Companies that process personal information gathered by the use of drones should follow the EU data protection laws if they are established in an EU Member State or if they make use of equipment situated on the territory of an EU Member State (Google Spain case).

Such companies can be considered either as data controllers or data processors. The obligations of such companies are by analogy similar to those explained in Aphaia’s white paper on Big Data.

In particular, the companies should focus on:

[wc_box color=”secondary” text_align=”left”]

Legal ground for data processing
The applicable legal grounds for the processing of personal data obtained by the use of drones are most likely (1) data subject’s consent or (2) legitimate interest of a company.

When obtaining consent, the company should provide information to the data subject, such as purpose of data processing, information on the controller or data retention periods. If the company relies on legitimate interest, it should consider limiting data processing operations to the necessary minimum.


[wc_box color=”secondary” text_align=”left”]

Data subject’s rights
A company that processes personal data should be aware that data subjects have certain rights under the existing EU data protection framework.

For example, data subjects should be able to (1) obtain information from the company as to their personal data that has been collected; (2) access the data that the company has collected on them (3) correct their personal data; and (4) request that information about them be erased.


[wc_box color=”secondary” text_align=”left”]

Storage of personal data
Companies should store personal data in a secure way, and should limit the access to the data to the minimum necessary. EU regulators generally advise to retain data no longer than necessary and when appropriate, to encrypt the retained data.

In its code of practice for surveillance cameras and personal information, the ICO recognizes that drone usage may be highly privacy intrusive. The ICO finds it very important that the use of drones is justifiable, so they suggest that drone users find innovative ways to inform individuals on the drone camera filming. Possible practices are distinctive clothing of the drone operator or notices on the drone operator’s website.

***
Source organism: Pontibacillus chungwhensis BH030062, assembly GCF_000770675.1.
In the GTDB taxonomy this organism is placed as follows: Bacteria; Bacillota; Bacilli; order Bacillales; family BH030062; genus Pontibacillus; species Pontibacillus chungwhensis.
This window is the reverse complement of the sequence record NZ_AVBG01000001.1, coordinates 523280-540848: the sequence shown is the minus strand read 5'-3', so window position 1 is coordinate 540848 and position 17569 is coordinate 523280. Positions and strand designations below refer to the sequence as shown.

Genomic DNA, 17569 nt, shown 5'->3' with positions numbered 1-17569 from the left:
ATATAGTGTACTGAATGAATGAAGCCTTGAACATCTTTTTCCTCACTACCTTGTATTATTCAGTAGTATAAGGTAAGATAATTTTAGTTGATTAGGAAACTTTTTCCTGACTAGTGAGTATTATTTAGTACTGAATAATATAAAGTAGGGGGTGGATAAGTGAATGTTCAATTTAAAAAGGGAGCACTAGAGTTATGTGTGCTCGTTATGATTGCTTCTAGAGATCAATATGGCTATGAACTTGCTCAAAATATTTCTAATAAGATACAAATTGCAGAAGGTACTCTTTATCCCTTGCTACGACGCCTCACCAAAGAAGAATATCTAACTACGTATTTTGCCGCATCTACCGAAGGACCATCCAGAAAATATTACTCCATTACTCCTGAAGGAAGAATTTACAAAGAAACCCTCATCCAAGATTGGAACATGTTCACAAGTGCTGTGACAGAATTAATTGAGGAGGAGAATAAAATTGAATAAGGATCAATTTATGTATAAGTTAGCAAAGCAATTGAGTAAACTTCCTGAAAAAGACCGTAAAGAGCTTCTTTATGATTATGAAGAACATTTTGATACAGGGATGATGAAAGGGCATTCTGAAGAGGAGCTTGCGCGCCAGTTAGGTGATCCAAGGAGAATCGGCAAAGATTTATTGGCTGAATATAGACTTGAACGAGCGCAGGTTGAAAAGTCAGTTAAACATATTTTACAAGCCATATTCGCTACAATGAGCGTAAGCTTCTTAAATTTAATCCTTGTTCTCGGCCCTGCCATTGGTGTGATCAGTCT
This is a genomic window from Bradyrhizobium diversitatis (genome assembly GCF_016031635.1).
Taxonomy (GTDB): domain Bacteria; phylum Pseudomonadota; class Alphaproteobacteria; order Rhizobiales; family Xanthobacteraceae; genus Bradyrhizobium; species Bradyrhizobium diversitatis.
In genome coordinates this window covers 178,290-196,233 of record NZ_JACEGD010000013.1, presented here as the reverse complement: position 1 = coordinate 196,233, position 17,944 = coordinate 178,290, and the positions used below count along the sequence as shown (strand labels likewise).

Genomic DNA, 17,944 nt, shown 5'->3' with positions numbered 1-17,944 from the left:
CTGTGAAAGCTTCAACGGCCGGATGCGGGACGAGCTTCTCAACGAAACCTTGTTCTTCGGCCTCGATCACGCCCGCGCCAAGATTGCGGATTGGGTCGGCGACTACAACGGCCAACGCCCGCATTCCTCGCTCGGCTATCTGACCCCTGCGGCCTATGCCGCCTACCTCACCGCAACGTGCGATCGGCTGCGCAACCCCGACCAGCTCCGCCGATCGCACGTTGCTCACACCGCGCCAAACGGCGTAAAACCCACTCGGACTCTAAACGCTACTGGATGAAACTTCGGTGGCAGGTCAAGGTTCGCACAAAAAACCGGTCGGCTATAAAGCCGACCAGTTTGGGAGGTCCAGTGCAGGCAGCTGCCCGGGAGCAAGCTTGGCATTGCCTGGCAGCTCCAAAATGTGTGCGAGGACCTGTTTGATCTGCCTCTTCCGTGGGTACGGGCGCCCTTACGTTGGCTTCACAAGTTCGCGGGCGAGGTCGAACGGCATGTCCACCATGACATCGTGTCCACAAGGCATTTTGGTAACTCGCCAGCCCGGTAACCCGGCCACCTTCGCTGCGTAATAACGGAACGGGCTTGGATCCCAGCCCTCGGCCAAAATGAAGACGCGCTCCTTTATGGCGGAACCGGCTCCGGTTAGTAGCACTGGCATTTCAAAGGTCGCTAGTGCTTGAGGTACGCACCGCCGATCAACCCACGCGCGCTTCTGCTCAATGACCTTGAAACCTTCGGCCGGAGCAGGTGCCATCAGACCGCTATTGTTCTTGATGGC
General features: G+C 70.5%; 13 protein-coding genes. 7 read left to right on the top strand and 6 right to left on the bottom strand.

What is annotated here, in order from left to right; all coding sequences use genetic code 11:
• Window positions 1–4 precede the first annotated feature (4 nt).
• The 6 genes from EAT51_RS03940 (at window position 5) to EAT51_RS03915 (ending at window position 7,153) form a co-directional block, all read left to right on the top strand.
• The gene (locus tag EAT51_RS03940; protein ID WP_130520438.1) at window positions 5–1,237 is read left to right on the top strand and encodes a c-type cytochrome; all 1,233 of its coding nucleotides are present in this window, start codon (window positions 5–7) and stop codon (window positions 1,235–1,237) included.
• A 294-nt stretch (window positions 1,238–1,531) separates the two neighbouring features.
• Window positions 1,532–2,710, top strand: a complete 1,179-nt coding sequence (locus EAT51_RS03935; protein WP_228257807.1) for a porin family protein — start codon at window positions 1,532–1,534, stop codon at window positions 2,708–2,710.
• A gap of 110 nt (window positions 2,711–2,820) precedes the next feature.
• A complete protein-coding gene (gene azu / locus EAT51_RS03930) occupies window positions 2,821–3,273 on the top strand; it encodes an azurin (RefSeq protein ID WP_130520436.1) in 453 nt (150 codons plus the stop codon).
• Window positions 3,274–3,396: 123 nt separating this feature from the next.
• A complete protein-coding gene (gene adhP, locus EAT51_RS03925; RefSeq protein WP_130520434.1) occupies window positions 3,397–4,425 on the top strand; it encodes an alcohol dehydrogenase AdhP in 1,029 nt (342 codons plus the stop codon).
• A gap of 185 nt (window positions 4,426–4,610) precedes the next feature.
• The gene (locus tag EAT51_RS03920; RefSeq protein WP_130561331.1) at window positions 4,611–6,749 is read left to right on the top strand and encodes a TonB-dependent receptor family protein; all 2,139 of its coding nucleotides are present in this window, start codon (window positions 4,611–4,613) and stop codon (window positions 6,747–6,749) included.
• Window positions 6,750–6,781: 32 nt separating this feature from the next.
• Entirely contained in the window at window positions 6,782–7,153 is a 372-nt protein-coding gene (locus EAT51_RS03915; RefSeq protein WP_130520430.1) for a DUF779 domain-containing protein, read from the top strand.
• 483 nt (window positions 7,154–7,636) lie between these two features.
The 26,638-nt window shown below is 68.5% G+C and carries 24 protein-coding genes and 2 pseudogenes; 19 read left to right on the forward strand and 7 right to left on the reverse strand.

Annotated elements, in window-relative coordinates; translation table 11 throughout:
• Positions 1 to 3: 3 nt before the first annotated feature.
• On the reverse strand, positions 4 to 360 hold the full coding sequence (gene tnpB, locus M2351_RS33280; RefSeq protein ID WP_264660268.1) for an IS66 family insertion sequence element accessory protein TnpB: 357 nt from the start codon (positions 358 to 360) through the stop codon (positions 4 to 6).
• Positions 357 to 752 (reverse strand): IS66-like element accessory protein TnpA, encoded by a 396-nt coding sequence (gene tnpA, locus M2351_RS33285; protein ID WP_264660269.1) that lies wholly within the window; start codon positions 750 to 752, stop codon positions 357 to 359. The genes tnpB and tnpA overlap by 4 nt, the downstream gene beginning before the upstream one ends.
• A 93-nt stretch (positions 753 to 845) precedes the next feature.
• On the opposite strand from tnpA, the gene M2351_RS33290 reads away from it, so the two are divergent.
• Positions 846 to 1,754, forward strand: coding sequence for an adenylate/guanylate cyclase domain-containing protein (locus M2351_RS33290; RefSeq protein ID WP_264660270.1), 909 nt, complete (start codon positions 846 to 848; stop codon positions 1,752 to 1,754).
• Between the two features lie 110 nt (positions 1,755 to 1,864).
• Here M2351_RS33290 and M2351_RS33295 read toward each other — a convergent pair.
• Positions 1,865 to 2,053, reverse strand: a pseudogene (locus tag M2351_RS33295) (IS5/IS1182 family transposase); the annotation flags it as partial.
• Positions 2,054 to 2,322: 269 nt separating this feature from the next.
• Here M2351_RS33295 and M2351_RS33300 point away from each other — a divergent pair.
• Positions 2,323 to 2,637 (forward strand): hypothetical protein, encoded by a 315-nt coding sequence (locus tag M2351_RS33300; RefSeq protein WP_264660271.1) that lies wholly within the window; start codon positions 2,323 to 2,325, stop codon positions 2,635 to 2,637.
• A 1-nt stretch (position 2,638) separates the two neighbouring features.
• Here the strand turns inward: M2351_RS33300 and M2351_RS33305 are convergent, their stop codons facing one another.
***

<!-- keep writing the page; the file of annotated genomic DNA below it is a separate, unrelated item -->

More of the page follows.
Additionally, the ICO and the EDPS advise companies to implement privacy by design and privacy by default principle and carry out privacy impact assessment, which has been introduced by the new Commission proposal on General Data Protection Regulation. The idea behind the aforementioned actions is to evaluate the risks that data processing presents for personal data and apply adequate data protection and security measures.


Although the EDPS has provided some guidance, the latter is not particularly detailed, thus a more in-depth analysis would be welcome, given the increasing popularity of the drones. Furthermore, apart from the ICO there is little guidance from national DPAs on the use of drones.


Read more about regulatory and technological developments in personal data protection in the world of Big Data, IoT and the Cloud in our latest privacy and broadband reports. 

Prev post
Regulatory case law, February 2015: gas emission allowances and exploratory drilling for natural gas
March 4, 2015
Next post
Regulatory case law, March 2015: broadcasting sports online, reduced VAT in electronic books and action against an NRA
April 6, 2015

Leave a Comment